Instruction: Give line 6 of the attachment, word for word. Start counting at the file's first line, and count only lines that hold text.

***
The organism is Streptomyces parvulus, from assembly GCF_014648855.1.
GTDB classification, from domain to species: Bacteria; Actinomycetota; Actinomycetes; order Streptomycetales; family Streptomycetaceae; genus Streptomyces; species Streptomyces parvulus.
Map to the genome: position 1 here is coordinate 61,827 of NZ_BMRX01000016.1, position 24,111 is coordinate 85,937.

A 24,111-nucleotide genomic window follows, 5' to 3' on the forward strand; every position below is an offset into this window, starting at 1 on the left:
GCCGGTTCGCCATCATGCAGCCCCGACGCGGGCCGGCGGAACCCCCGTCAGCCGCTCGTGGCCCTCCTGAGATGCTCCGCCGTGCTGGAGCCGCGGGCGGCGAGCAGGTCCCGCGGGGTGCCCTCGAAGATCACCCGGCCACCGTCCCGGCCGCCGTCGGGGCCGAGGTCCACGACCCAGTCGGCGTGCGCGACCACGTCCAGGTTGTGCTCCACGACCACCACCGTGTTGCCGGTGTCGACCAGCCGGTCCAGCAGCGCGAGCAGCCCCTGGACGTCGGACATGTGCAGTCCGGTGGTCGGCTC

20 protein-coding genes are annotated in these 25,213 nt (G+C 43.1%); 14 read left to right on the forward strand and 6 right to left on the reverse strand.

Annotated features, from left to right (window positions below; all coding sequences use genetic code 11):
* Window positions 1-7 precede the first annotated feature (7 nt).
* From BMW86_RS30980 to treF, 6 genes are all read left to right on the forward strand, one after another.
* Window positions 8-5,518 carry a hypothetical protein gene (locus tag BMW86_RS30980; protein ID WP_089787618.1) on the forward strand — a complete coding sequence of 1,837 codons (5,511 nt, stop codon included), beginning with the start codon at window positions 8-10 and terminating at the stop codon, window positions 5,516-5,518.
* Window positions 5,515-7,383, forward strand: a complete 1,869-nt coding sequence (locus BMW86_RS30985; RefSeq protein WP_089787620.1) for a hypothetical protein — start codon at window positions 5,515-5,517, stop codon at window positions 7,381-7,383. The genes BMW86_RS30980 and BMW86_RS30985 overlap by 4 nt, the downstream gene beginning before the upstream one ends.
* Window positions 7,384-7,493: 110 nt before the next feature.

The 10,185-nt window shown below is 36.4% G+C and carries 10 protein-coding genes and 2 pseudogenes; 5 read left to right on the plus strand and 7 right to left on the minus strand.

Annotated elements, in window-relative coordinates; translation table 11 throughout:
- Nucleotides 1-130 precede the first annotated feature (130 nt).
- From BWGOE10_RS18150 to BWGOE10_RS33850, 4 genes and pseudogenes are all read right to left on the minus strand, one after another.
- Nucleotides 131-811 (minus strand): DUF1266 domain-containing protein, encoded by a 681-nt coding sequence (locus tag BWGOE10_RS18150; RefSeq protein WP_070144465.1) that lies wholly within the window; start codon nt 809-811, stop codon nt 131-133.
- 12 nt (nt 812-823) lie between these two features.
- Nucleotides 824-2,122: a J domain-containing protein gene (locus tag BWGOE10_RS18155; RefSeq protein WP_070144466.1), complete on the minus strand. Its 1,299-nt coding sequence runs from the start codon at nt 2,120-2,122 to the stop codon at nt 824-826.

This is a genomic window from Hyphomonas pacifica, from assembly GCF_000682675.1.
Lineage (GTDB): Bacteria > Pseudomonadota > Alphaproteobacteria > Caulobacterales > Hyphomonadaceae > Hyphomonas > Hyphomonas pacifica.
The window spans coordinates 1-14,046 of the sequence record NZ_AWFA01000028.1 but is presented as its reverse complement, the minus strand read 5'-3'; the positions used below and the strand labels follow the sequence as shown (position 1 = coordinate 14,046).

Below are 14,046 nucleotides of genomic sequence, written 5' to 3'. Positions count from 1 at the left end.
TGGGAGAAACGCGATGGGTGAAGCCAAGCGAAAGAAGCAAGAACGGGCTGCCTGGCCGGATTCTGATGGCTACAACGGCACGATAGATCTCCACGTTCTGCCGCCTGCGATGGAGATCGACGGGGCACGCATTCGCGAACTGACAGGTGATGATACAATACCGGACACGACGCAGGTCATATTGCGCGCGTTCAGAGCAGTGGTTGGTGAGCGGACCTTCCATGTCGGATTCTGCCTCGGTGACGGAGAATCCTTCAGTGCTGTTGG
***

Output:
20 protein-coding genes are annotated in these 25,213 nt (G+C 43.1%); 14 read left to right on the forward strand and 6 right to left on the reverse strand.